Because the “rest of the data” is calculated by subtracting the column being investigated from the total column, this standard method will only work on tables with a total column.

Cells are marked with one asterisk (*) for 95% significance and two (**) for 99%, but this may be changed (formats SMA and SMB).

TIP: If SMA/SMB are set to + (a plus sign), the cells will be marked with + or - depending on whether the proportion is significantly higher (+) or lower (-).

Column identifiers method

This common method for comparison in the program uses labels on each column as an identifier, for example:

Demographics^Area\North (a), Mid (b), South (c), Not stated, Sex\Male (m), Female (f)

 

The word "Demographics" is an over-header above the following columns, in this case all of the columns.

The words "Area" and "Sex" are headers above the following columns.

The identifiers must be included at the end of the individual labels (preferably on a new line) enclosed within parentheses. In this method individual pairs of columns are compared; the range of the comparisons depend upon format SHG.

You will notice that headers (Area and Sex) and an over-header (Demographics) have been used.

With the normal format SHG1 (test within headers) each area is compared with the other two, and the appropriate letter markers placed against the cell, if significant differences are found. For example if “Mid” is found to be different and higher to both of the other areas, with a significance of 90% (with default SLA90) it will be marked with lower case letters “ac” after the value. If “Mid” was found to be different and higher to both of the other areas, with a significance of 95% (with default SLB95) it will be marked with upper case letters “AC” after the value. The “Not stated” column will not be tested because it does not have an identifier.  Males and Females will be compared, so that if Females are different and higher the letter “m” (lower or upper case depending on the significance level) will be placed next to the cell.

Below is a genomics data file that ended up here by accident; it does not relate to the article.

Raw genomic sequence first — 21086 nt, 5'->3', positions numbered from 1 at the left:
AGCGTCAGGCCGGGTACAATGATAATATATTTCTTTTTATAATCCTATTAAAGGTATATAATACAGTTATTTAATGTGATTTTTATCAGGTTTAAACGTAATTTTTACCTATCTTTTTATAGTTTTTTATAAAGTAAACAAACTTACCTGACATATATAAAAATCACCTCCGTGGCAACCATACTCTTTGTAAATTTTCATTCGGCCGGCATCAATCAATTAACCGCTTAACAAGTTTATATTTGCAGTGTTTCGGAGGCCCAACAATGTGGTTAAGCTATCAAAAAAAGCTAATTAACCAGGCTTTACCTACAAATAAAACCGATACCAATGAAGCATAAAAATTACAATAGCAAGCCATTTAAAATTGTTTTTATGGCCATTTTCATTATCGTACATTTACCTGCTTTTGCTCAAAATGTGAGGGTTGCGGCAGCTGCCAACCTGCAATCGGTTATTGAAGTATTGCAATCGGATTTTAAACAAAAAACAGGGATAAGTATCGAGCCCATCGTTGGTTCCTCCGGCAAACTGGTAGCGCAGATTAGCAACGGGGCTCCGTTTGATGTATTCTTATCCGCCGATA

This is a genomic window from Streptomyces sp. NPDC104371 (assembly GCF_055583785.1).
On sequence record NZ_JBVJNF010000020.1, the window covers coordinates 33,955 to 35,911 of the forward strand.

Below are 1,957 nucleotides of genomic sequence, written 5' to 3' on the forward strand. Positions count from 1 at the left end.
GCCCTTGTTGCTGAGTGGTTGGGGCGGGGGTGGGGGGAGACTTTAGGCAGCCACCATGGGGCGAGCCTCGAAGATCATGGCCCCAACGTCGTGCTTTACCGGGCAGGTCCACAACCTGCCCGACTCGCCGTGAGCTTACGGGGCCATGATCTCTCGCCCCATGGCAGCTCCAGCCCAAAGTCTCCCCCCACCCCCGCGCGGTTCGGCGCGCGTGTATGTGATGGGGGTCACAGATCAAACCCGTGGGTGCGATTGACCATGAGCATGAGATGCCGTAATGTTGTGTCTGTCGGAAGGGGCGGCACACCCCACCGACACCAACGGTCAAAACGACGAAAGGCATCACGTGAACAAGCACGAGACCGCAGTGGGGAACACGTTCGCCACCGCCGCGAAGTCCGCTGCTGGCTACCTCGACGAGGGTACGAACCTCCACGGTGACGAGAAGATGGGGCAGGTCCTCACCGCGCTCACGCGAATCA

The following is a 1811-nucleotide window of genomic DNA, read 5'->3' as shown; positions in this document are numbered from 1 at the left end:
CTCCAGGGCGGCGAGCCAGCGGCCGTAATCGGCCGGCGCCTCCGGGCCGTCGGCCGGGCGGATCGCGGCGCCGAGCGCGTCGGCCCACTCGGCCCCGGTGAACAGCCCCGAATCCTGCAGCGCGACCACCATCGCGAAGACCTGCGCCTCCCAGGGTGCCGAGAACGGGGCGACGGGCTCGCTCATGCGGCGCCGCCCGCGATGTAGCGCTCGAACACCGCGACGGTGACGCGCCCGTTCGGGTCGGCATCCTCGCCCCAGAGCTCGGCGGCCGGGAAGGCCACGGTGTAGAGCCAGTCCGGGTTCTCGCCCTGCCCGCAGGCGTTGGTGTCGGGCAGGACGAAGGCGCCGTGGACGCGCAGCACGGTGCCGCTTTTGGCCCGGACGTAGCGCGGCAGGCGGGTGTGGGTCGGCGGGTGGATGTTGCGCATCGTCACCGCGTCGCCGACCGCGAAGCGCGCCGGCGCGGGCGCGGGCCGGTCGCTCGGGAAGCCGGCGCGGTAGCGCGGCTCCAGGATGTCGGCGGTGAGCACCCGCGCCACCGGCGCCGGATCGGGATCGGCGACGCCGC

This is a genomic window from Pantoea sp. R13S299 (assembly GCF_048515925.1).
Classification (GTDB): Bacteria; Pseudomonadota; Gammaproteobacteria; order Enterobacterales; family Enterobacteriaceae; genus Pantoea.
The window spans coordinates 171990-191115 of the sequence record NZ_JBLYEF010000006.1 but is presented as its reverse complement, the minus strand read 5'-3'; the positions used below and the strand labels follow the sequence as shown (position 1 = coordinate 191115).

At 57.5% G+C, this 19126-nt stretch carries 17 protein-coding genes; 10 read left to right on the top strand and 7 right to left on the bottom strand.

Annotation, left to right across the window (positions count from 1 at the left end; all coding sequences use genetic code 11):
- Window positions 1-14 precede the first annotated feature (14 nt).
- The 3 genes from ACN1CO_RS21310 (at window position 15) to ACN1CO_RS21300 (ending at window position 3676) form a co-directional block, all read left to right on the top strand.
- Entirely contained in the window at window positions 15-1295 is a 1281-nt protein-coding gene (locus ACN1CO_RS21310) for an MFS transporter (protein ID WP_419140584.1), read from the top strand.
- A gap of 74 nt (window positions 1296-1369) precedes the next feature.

If the rare format SHG2 (test with overheaders) was used then all five identified columns would be compared with each other.

IMPORTANT: When marking figures only the higher figure is marked.

Types of test

This section describes the types of testing that can be done:

Distribution Z tests

Where a table has a list of items (for example “Likes”) down the side format SIG can be used to mark cells using a Z test on proportions.

Each row of the table is treated separately and cells are marked depending on whether the percentage is different to the column it is being compared with in the same row.

Mean or average t-tests

Where a table has rows from which a mean score or average is produced, t-tests will be calculated and significant differences marked.

Mean or average F-tests

If format TTF is used an F-test is performed on all of the columns within each group. This test is used to establish whether the group of columns (for example - Area) affects the row mean or average, without looking at all of the individual pairs of columns.

Other tests

For table rows which are assumed to be in order (for example - Small, Medium and Large) but you do not wish to attach score values to the rows, two nonparametric tests can be applied:

  • Kolmogorov-Smirnoff using format KST
  • Mann-Whitney-Wilcoxon using format MWW

For tables with any distribution down the side use Chi-squared using format CHI.

Other software

Data from the program can be output to other software for further statistical tests.